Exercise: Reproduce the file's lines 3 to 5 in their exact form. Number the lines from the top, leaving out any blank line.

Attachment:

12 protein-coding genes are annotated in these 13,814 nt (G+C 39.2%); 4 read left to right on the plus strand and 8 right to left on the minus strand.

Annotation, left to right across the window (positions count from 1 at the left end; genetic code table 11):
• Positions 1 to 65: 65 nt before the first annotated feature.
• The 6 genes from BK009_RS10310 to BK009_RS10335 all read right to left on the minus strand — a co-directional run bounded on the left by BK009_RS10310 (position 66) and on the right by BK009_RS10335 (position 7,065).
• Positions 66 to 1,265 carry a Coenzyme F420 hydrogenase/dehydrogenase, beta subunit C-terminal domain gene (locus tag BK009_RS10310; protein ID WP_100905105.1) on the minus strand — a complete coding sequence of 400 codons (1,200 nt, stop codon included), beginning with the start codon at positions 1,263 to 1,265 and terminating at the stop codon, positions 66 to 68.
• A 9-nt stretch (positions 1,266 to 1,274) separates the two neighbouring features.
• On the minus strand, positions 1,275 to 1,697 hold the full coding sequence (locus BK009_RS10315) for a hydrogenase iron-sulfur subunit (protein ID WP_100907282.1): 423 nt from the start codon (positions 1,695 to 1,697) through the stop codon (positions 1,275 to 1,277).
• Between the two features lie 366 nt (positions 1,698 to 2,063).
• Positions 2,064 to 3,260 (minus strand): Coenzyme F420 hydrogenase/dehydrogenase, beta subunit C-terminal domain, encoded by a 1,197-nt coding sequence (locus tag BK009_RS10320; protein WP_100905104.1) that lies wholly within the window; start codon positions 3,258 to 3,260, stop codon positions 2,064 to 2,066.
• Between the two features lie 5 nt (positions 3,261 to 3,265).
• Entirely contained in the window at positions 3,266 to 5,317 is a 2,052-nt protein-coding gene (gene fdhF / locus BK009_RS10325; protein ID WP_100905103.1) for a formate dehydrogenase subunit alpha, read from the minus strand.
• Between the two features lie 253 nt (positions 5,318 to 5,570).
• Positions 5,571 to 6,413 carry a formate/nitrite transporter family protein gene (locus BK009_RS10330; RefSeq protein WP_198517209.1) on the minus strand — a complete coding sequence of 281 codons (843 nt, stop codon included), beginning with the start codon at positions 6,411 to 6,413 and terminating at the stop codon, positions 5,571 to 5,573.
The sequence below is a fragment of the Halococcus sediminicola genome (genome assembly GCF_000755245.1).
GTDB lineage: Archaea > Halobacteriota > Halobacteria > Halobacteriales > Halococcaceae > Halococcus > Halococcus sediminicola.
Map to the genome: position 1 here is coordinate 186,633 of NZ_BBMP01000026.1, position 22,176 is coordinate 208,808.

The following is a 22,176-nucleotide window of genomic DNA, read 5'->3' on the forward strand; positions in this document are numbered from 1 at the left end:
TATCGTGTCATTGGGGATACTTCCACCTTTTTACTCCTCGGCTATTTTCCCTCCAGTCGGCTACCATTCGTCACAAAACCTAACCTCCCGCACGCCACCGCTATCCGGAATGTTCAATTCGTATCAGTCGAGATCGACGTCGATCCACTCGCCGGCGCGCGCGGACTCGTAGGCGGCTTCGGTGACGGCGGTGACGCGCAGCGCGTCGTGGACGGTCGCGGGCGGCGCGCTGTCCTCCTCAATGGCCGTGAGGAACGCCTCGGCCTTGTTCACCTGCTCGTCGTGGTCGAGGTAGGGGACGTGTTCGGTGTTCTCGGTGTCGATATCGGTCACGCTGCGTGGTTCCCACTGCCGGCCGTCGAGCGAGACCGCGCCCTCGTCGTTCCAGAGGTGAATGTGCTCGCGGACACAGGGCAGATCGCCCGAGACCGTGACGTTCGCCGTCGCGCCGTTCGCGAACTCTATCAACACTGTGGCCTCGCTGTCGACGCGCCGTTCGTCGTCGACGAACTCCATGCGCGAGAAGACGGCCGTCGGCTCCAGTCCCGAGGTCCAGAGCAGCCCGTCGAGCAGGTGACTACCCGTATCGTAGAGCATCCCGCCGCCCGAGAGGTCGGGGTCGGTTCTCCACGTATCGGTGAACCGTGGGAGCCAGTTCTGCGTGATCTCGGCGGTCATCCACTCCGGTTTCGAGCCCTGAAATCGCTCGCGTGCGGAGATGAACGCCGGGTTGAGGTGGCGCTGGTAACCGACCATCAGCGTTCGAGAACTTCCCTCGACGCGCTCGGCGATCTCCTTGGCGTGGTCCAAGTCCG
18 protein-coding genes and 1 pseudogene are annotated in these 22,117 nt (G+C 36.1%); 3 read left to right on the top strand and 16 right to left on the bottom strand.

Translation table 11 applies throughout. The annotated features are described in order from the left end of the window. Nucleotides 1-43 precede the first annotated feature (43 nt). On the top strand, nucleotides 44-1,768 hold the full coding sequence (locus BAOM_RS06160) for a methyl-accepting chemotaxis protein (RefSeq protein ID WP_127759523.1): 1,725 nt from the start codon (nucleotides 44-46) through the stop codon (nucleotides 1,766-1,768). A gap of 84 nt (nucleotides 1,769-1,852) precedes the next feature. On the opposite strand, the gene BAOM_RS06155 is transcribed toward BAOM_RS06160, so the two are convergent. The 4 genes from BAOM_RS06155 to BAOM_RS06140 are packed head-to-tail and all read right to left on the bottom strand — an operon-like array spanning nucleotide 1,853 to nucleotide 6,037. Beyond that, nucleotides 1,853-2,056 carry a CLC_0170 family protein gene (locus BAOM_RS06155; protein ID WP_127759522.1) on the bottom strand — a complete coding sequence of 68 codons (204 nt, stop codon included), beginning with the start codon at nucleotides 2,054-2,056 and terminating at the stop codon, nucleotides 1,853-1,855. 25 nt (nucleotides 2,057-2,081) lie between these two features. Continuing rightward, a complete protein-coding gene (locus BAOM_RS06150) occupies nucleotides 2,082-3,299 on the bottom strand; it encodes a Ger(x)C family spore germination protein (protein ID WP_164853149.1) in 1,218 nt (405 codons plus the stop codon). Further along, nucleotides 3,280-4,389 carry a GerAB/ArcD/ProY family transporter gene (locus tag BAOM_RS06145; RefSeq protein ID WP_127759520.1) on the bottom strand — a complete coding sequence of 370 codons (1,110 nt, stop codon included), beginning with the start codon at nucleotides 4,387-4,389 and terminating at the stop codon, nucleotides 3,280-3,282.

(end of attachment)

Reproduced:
• Positions 1 to 65: 65 nt before the first annotated feature.
• The 6 genes from BK009_RS10310 to BK009_RS10335 all read right to left on the minus strand — a co-directional run bounded on the left by BK009_RS10310 (position 66) and on the right by BK009_RS10335 (position 7,065).
• Positions 66 to 1,265 carry a Coenzyme F420 hydrogenase/dehydrogenase, beta subunit C-terminal domain gene (locus tag BK009_RS10310; protein ID WP_100905105.1) on the minus strand — a complete coding sequence of 400 codons (1,200 nt, stop codon included), beginning with the start codon at positions 1,263 to 1,265 and terminating at the stop codon, positions 66 to 68.